So what is it that gets the slush reader excited? What exactly are we looking for?
It’s worth pointing out that the answers to those questions can vary widely from publication to publication, depending on each one’s aesthetic and artistic mission. It’s also worth mentioning that slush usually has to get the approval of several readers before it gets accepted and those readers don’t always agree. This part of reading slush can sometimes cause friction between slush readers, because our aesthetics don’t always align, and when we fall in love with a piece, we can get very protective of it. For me personally, uniqueness and language are the two things that most often make me sit up and pay attention, the things that make me want to say yes to a story. But in general, allowing for these variations in journals and readers, here’s what tends to get us excited:
- New situations – If you put characters into situations or predicaments that we haven’t seen before and explore them in an interesting and thoughtful way, we tend to get interested pretty fast. The reader’s reaction to new situations in fiction is not that dissimilar from how we react to strange, new situations in real life. We wonder: what’s going to happen to these characters? How did they get into this situation? How will they get out? How will it affect them? However, it’s important to keep in mind that quirkiness for its own sake can be confusing and annoying to read; that which is strange about a story is exciting only as far as it guides the narrative, action, or characters, and only if it makes sense in the world of the story.
- New forms (which are an active part of the narrative) – Getting playful with time, POV, and structure is another way you can get your reader to sit up and take notice, this time because our brains have to work harder to keep up with what’s happening on the page. However, you should be careful with this one. The forms you experiment with should function in the story, should make sense in the context of the narrative. Remember that you’re writing for an audience, and your reader has to be able to understand your work without the benefit of being inside your brain.
- Thoughtful, precise language with a unique voice – This is, in my opinion, the single most basic way to write good stories. Writing, at the core of its very nature, is about words first. It’s not enough just to write sentences that are coherent – literary fiction is about thoughtful, precise language that paints a picture in the mind of your reader. While exceptional language doesn’t always get you an automatic acceptance, you’re unlikely to make much of a splash in the literary world without it. However, it’s important to keep in mind that you don’t have to get poetic in every sentence – be judicious about where you keep your language functional and where you let it sing. If you overwrite, you can cloud the reader’s ability to understand what’s actually happening in the narrative.
- New perspectives on familiar situations – As slush readers, we get to know and recognize several story types. Some that I see fairly often include:
- the drug addict narrative
- the troubled lover narrative
- the war zone narrative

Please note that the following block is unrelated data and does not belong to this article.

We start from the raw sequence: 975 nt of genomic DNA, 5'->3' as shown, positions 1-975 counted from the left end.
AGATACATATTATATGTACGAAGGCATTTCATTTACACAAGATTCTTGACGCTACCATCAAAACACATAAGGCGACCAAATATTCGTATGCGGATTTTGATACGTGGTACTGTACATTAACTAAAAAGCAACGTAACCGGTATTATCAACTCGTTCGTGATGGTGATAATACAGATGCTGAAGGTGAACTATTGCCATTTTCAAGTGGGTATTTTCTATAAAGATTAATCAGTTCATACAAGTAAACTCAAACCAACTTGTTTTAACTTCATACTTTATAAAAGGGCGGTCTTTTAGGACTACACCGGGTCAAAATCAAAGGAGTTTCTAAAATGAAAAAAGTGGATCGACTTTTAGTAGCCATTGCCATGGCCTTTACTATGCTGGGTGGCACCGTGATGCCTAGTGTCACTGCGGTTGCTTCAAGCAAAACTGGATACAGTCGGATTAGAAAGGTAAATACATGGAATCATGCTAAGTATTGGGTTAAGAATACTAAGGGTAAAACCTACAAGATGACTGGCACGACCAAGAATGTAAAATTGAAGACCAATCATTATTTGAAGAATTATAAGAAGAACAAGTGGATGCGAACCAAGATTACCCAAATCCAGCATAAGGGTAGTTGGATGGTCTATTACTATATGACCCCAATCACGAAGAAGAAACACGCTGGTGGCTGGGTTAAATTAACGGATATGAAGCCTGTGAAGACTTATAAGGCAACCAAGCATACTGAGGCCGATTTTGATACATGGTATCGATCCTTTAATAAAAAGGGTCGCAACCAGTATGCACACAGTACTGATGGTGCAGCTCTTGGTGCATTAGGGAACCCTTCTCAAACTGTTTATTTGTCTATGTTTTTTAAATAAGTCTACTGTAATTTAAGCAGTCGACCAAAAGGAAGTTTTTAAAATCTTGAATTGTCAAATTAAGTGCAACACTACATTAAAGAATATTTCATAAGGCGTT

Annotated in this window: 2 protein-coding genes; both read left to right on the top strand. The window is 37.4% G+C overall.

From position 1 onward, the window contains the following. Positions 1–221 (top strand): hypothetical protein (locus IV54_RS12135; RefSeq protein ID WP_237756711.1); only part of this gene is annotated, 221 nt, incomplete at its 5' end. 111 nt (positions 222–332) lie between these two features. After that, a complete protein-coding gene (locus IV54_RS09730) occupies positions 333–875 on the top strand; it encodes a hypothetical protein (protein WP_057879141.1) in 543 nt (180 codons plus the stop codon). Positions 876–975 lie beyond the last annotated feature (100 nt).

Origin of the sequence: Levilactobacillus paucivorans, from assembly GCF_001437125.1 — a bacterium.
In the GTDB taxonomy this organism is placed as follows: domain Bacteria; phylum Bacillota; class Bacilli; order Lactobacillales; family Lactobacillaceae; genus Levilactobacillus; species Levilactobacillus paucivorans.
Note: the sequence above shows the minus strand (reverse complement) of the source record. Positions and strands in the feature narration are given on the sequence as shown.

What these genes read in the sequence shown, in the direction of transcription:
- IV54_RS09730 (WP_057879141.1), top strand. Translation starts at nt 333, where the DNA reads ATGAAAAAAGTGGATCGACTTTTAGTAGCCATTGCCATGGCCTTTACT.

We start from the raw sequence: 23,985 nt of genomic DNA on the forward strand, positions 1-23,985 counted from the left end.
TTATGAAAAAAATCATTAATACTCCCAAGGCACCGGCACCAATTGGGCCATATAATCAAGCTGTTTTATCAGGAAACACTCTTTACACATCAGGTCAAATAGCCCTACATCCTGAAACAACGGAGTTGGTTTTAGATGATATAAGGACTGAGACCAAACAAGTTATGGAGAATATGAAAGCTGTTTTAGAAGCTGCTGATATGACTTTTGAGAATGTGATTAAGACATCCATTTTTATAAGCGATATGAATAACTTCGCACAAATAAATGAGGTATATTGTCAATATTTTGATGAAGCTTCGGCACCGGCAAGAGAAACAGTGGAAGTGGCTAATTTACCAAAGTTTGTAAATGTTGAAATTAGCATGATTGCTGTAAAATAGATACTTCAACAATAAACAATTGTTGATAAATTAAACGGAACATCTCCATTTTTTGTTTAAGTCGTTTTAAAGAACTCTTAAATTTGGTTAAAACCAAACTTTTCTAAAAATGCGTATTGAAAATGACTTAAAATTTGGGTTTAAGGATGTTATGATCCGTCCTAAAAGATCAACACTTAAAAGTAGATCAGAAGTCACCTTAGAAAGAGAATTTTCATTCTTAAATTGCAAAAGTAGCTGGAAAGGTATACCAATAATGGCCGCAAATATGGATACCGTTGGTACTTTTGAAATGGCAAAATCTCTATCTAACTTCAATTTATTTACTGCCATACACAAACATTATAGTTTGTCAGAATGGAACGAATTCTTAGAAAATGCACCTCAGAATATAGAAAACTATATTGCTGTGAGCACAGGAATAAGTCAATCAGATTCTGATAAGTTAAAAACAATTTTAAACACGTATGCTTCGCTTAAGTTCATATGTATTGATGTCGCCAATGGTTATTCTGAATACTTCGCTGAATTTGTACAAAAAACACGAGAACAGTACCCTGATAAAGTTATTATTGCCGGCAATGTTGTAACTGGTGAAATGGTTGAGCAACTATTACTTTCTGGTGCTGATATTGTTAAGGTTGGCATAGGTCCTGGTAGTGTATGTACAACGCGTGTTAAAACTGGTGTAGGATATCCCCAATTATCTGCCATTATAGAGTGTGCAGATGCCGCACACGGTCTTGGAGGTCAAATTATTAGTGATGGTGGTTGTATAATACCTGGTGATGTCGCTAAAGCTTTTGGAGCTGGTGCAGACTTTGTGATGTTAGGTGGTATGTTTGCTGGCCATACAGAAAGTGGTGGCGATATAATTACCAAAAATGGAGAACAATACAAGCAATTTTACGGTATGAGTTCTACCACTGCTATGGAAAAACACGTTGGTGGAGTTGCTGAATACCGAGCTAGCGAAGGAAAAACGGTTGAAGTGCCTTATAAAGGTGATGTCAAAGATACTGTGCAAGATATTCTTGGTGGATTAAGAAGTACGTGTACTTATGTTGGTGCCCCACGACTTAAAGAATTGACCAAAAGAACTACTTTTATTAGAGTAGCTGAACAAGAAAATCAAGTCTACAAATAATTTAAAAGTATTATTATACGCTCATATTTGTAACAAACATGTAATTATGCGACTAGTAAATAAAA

- the Alzheimer’s narrative
It is not my intention to say that these types of stories are not important or relevant or that they shouldn’t be attempted or submitted anywhere. What I do intend to say is that these types of stories are common enough that it takes something really different to make us sit up and pay attention. It’s important to read a lot of fiction when you’re trying to make writing fiction your profession, and if you do that, you’re likely to become aware of what tends to show up in journals a lot. So the trick of getting, say, an Alzheimer’s story, published might be just to look at the situation from a perspective that’s different from the one that’s usually published in journals. Of course, this isn’t the only way to make a familiar type of story exciting, but it’s one way.
- Fascinating characters with distinct voices – Here’s another way that good fiction is similar to real life: people want to spend time with people who interest them. If your character is boring to you, he will probably be boring to your reader. If your character is interesting – and this does not necessarily mean that he is likeable – your reader will want to find out what he does next. One fairly basic way to make a character interesting is simply to make him specific. The more unique and real a character seems to a reader, the more interested she will be in finding out what happens to him. A common issue slush readers see in submissions is vagueness of character. My theory is that a lot of writers think that a less specific character is easier to identify with because the reader can insert herself into the story. But in reality, what tends to happen is that the reader gets bored because she has nothing to identify with.
The best advice I can give to any writer, though, is the same as the best advice I ever got as a writer: write about what fascinates you. Write the stories that you want to read, but haven’t found yet. Write it the best way you know how to write it. If you’re excited about it, and you’ve done the best work you are able to do, the odds are that someone else will get excited about it, too. The biggest part of getting published, after ensuring that you’ve made your work as absolutely tight and polished as you possibly can, is just being persistent. Cast your proverbial net wide enough, and eventually you’ll catch some nice fish.
Rachel Wright is a PhD student in Creative Writing at Georgia State University. She has also studied at University College Dublin. Her work has appeared in The Stinging Fly and she was a semi-finalist for the Katherine Anne Porter Prize in 2009.
Photo by Brendan DeBrincat